Loving the Book Sharers
By Rebecca Howard
Tulsa City-County Library
A couple of things of note happened in the reading world this month, and I’m not referring to the announcement of the finalists for the National Book Award (although that is pretty exciting and cause for increasing the length of my TBR list). The notable events I’m referencing involve what I lovingly refer to as “the book sharers.” These are the ones who always want to know what you are reading and want to share their current list of favorites with you, too. Book sharers are the best kind of people.
In October we lost Little Free Library founder Todd Bol. Bol built the first Little Free Library in tribute to his mother who was a school teacher and passionate reader. He filled this school-house replica with books and invited passersby to take or leave a book. These pop-up libraries became wildly popular, and, like any good librarian-at-heart, Bol shared his building plans with the world. This is how Bol’s tribute to his mother grew into Little Free Libraries in over 80 countries and throughout the U.S. There are 75,000 registered Little Free Libraries—at least two of which are in my neighborhood. Whenever I walk the dog, I stop to look at what my neighbors are reading, and I feel more connected to them. What a tremendous book-sharing legacy!
The second notable event this month was the Grand Finale of the geekiest PBS series ever (and that bar is pretty high), The Great American Read. Just seeing the website again makes my heart race. For me, the final result was less important than the national conversation about the transformative power of reading that was sparked by the show. We printed off copies of the list of 100 books for library customers and ordered additional copies of books that were suddenly in demand again.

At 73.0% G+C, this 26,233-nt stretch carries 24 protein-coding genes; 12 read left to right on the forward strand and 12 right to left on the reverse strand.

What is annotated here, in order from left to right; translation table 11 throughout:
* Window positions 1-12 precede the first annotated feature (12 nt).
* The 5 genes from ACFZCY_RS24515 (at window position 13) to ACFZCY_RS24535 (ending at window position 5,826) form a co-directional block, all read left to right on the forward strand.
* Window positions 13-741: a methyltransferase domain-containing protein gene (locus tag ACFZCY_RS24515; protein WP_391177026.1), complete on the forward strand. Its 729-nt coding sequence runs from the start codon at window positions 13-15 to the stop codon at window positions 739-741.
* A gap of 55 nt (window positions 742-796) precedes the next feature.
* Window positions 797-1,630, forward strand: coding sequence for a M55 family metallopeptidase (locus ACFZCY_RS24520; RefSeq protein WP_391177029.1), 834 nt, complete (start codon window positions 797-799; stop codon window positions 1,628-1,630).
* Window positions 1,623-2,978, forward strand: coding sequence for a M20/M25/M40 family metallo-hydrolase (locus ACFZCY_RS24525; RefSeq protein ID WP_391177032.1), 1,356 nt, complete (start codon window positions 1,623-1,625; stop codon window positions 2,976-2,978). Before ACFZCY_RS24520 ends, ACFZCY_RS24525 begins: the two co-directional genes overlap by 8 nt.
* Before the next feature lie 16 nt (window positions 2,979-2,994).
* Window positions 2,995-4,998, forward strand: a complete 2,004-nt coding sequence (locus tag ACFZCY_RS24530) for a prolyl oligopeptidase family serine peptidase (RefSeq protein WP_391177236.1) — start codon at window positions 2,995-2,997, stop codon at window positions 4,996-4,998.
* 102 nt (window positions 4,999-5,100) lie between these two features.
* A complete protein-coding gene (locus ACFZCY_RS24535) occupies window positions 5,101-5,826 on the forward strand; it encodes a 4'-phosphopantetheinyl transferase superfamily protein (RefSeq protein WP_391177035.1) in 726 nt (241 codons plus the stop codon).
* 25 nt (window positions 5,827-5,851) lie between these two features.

This month, both of the book clubs I facilitate—one at Martin Regional Library and one at Magic City Books--read Their Eyes Were Watching God by Zora Neale Hurston. Most of us had not read the book or had read it so long ago we had forgotten most of it. Seeing it profiled on The Great American Read inspired me to pick it up again, and I am so grateful that I did.
Hurston’s novel may not have been in print were it not for the efforts of another book-sharer, Alice Walker. Her 1975 Ms. Magazine article “In Search of Zora Neale Hurston” spawned a resurgence of interest in Hurston’s work. Now rightfully considered one of the greatest novels in American literature, Their Eyes Were Watching Godwas almost entirely erased until Walker put the story in our hands. Can you imagine if we had missed out on prose like this?
When you share stories, you are essentially saying “I see you” to a fellow human. Many of us remember the first time a teacher, librarian, sibling, or friend placed a book lovingly, surreptitiously, or forcefully into our hands and said, “you have to read this!” That’s power, fellow book sharers. Keep sharing!